• Money: We understand budgets are tight and sometimes education takes the back seat to other money spent.  
  • Time: When your agency is busy, it may seem tough to schedule training and still get patients seen.  
  • Understaffed Already: If you are down staff, then the time factor is more difficult. 
  • Doesn’t Improve Retention: If this is your goal, then losing staff despite additional education is frustrating. 
  • Didn’t Improve Outcomes: Ultimately, this is the goal. Improving outcomes with better prepared nurses is a no-brainer.  

Now, Why You Need To Reconsider Each Of These Reasons: 

Even if the previous list checks several boxes in your agency, it is time to take a second look. Consider the following and why you can justify every dollar and minute spent.  

  • Money: There are economical ways to provide staff training today. Consider online webinars or purchasing training you can use more than once. Training on-site at conferences is always great for staff but is not always affordable for agencies.  
  • Time/ Understaffed: While time spent on training does not generate direct revenue at that moment, it does for future referrals. Specialty programs, well designed chronic disease programs, and clinical teams running as well-oiled machines generate referrals. 
  • Doesn’t Improve Retention: Here’s the thing. If you have been burnt in the past with staff leaving after receiving specialty training, then have them sign an agreement to remain on for 2 years post training. If they are invested in your agency, then it will not be an issue. Now, if they are unwilling, then they probably never were and maybe you train someone else. Staff will be more dedicated when administration invests in a meaningful way to make them better.
  • Doesn’t Improve Outcomes: This is a big one. Maybe the training program is the problem. If you invest in the clinical education, there should be some way planned to incorporate what was learned into practice. Many times, the agency spends the money and that is it. So, you need to be clear what you expect as an agency to change with the direction of the training. Let’s look at how to integrate your clinical education.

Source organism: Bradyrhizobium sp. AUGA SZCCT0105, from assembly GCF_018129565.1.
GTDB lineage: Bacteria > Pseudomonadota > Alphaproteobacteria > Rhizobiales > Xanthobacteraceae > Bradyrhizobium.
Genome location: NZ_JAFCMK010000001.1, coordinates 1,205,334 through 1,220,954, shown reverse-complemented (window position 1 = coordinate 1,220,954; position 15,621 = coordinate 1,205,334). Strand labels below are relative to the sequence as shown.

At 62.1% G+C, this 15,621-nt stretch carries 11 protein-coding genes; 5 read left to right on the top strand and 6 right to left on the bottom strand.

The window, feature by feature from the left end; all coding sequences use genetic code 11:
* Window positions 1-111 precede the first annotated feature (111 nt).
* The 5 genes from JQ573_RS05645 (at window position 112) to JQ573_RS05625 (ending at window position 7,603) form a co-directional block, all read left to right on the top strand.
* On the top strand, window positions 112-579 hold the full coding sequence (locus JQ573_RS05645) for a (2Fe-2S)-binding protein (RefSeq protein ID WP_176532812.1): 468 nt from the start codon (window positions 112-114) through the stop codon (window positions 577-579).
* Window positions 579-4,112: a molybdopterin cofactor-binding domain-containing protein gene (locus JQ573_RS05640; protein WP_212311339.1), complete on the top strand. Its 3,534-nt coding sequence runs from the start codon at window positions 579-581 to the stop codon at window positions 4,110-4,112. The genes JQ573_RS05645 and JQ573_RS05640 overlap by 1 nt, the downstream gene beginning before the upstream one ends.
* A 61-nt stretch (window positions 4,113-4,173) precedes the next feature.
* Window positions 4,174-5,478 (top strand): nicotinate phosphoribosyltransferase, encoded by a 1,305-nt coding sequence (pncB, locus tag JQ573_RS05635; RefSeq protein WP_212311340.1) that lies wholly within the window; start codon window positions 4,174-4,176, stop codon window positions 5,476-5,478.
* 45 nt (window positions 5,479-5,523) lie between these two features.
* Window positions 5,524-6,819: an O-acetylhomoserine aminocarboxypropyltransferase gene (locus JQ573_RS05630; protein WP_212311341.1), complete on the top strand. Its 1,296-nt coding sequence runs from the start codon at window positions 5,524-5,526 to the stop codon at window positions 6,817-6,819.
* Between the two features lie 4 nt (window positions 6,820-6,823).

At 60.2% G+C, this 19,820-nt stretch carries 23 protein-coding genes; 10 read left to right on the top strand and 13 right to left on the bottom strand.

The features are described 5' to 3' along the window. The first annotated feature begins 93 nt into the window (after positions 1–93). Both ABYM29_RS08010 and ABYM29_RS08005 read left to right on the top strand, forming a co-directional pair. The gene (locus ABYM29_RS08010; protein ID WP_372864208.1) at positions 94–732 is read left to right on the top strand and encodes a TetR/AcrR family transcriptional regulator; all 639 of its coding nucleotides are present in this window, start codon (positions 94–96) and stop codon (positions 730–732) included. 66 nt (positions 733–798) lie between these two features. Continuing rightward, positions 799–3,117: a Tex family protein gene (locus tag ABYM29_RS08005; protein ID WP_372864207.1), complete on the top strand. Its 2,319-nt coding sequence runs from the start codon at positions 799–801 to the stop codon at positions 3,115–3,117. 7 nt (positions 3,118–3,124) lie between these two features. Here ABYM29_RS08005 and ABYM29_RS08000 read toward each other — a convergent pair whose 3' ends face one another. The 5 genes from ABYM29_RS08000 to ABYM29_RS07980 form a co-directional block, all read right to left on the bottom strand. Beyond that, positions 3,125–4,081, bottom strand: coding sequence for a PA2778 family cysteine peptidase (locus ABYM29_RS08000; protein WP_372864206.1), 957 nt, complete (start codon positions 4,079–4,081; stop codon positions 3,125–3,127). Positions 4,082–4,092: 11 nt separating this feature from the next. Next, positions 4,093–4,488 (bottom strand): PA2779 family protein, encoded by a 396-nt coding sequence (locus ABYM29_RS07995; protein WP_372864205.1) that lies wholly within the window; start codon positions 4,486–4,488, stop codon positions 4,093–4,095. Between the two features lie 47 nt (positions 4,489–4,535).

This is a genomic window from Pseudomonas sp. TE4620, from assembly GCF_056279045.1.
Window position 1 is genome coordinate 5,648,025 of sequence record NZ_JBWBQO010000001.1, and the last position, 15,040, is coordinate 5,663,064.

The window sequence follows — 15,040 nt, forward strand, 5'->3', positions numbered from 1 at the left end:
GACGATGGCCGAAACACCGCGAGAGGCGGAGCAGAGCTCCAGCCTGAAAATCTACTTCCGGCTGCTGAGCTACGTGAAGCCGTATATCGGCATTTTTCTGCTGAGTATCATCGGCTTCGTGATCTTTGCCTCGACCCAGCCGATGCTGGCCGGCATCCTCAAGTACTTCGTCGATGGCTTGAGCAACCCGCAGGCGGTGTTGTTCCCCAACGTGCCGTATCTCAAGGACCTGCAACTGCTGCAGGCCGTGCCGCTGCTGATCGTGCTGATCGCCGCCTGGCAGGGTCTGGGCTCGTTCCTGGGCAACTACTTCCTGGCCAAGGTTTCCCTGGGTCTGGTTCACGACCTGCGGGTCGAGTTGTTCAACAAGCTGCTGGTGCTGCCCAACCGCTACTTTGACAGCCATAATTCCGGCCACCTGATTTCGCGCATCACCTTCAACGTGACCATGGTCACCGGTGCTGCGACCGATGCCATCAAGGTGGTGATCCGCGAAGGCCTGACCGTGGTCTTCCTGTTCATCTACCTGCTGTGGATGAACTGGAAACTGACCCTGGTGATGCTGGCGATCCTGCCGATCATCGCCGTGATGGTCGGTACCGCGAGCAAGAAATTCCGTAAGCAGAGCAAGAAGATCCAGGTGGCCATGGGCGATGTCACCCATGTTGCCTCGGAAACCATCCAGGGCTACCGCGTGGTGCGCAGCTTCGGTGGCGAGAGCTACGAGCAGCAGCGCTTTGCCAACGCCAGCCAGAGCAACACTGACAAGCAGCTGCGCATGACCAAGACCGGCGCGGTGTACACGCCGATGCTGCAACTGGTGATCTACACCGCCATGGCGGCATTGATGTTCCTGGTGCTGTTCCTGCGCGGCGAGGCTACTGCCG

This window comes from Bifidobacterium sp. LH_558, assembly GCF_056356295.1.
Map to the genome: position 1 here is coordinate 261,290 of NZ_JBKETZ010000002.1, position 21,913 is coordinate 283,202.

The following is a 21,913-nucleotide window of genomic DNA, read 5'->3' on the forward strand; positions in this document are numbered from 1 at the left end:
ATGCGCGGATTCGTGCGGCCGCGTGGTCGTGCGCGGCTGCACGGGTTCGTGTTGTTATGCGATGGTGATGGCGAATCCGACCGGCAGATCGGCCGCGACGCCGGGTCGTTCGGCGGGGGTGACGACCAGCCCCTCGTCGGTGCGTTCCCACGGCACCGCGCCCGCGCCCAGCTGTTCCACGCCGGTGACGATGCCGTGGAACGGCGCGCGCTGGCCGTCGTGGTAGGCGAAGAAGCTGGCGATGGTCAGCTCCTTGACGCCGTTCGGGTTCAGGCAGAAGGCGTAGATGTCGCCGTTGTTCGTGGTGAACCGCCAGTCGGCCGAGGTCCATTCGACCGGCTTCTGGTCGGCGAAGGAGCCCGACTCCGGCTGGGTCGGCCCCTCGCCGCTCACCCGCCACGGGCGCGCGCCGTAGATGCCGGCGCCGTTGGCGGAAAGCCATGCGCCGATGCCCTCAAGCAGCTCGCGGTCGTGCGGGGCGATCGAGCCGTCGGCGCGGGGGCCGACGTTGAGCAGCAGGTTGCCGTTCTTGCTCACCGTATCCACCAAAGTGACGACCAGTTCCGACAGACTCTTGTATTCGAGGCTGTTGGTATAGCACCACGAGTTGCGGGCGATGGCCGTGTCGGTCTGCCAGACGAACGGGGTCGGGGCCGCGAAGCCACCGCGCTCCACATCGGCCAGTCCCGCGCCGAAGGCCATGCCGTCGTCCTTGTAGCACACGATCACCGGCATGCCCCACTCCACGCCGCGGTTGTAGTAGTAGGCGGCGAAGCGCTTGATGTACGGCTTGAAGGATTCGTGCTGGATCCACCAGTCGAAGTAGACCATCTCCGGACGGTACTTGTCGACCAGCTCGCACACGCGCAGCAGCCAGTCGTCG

Integration Of  A Clinical Education Program: 

Look at staff education that is relevant to all clinical staff. If you train nurses, but not therapists and aide staff, then how can you expect to have a meaning change in outcomes? Look at programs that tackle clinical issues such as chronic disease management for all clinical staff as well as your agency. This way, it gives you the next step of how to integrate the education into meaningful clinical practice. Online purchases will allow you access to train staff as they come on board and everyone remains on the same page when it comes to clinical approach.  

Kenyon Homecare Consulting Can Help! 

At Kenyon Homecare Consulting, we offer a wide range of educational programs to help your agency. Whether you are looking for integrated chronic disease programs or adding specialty programs, we can help you through the process.  Call us at 206-721-5091 or contact us online for your free 30-minute consultation with a senior consultant today to see how we can help you meet your goals.  

Positive Clinical And Financial Outcomes: Do You Realize How Clinical Education Is The Most Important Cog In The Wheel? Let’s Put It First And Foremost In Your Head And Strategic Plan!

chronic disease educationToday, positive and clinical outcomes are crucial for long-term survival in homecare.  However, often we don’t see how the basis for success with both begins with clinical education. Now, you may not see the connection at first. So, let’s look at how you need to visualize the future of your agency. 

Clinical Education: 

Even the most skilled clinical staff needs education. No one will disagree that homecare is different than any other type of institutional care. Only those who live in the world of home and community-based care understand the complexity of putting all the pieces of patient care together. You may have clinical staff who are excellent in the acute care setting, but struggle with all that must be considered in a successful care plan at home. It takes programming specific to our industry. If you miss this step, your clinical staff won’t be comprehensive and set the patient and your agency up for success. This will be despite best efforts by all concerned. There must a training into homecare that deals with more than computer documentation or Medicare regulations. It is about the paradigm shift to a true integration of care.